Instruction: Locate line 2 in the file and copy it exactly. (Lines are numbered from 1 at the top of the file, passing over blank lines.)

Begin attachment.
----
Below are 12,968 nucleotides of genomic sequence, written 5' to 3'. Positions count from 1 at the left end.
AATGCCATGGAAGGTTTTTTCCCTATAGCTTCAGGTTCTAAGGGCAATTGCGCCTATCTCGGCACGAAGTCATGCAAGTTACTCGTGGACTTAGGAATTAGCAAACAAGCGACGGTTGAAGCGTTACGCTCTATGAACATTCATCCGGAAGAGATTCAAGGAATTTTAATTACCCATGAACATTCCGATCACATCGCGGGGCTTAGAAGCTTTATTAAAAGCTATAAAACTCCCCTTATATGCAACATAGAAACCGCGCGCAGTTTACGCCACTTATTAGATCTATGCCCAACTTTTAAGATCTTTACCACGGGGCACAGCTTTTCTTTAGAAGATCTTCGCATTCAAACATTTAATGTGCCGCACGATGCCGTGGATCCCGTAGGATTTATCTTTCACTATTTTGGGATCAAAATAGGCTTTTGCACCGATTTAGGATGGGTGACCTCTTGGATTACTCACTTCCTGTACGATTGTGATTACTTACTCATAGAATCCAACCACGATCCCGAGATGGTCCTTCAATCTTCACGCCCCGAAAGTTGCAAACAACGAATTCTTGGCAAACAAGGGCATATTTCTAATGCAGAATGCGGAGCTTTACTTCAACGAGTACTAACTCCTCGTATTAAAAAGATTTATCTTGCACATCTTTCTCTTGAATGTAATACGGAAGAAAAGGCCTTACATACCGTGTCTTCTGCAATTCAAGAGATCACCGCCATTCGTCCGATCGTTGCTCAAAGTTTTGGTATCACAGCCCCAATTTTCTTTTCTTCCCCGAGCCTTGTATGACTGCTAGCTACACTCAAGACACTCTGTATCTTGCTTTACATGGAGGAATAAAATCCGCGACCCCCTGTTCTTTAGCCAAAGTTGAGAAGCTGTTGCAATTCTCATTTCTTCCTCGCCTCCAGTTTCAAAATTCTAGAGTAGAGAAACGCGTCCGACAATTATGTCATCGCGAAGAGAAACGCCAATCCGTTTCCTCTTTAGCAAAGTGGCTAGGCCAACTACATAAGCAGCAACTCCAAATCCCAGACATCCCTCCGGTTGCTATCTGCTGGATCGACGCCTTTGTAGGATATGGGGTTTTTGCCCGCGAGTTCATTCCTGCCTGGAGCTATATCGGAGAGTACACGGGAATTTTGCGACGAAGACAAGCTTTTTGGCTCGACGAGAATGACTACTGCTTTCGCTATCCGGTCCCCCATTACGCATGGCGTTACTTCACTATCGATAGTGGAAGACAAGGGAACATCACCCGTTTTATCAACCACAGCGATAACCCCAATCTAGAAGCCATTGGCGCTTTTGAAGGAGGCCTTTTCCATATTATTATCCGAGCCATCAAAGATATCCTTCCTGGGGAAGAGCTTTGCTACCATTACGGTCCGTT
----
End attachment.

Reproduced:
AATGCCATGGAAGGTTTTTTCCCTATAGCTTCAGGTTCTAAGGGCAATTGCGCCTATCTCGGCACGAAGTCATGCAAGTTACTCGTGGACTTAGGAATTAGCAAACAAGCGACGGTTGAAGCGTTACGCTCTATGAACATTCATCCGGAAGAGATTCAAGGAATTTTAATTACCCATGAACATTCCGATCACATCGCGGGGCTTAGAAGCTTTATTAAAAGCTATAAAACTCCCCTTATATGCAACATAGAAACCGCGCGCAGTTTACGCCACTTATTAGATCTATGCCCAACTTTTAAGATCTTTACCACGGGGCACAGCTTTTCTTTAGAAGATCTTCGCATTCAAACATTTAATGTGCCGCACGATGCCGTGGATCCCGTAGGATTTATCTTTCACTATTTTGGGATCAAAATAGGCTTTTGCACCGATTTAGGATGGGTGACCTCTTGGATTACTCACTTCCTGTACGATTGTGATTACTTACTCATAGAATCCAACCACGATCCCGAGATGGTCCTTCAATCTTCACGCCCCGAAAGTTGCAAACAACGAATTCTTGGCAAACAAGGGCATATTTCTAATGCAGAATGCGGAGCTTTACTTCAACGAGTACTAACTCCTCGTATTAAAAAGATTTATCTTGCACATCTTTCTCTTGAATGTAATACGGAAGAAAAGGCCTTACATACCGTGTCTTCTGCAATTCAAGAGATCACCGCCATTCGTCCGATCGTTGCTCAAAGTTTTGGTATCACAGCCCCAATTTTCTTTTCTTCCCCGAGCCTTGTATGACTGCTAGCTACACTCAAGACACTCTGTATCTTGCTTTACATGGAGGAATAAAATCCGCGACCCCCTGTTCTTTAGCCAAAGTTGAGAAGCTGTTGCAATTCTCATTTCTTCCTCGCCTCCAGTTTCAAAATTCTAGAGTAGAGAAACGCGTCCGACAATTATGTCATCGCGAAGAGAAACGCCAATCCGTTTCCTCTTTAGCAAAGTGGCTAGGCCAACTACATAAGCAGCAACTCCAAATCCCAGACATCCCTCCGGTTGCTATCTGCTGGATCGACGCCTTTGTAGGATATGGGGTTTTTGCCCGCGAGTTCATTCCTGCCTGGAGCTATATCGGAGAGTACACGGGAATTTTGCGACGAAGACAAGCTTTTTGGCTCGACGAGAATGACTACTGCTTTCGCTATCCGGTCCCCCATTACGCATGGCGTTACTTCACTATCGATAGTGGAAGACAAGGGAACATCACCCGTTTTATCAACCACAGCGATAACCCCAATCTAGAAGCCATTGGCGCTTTTGAAGGAGGCCTTTTCCATATTATTATCCGAGCCATCAAAGATATCCTTCCTGGGGAAGAGCTTTGCTACCATTACGGTCCGTT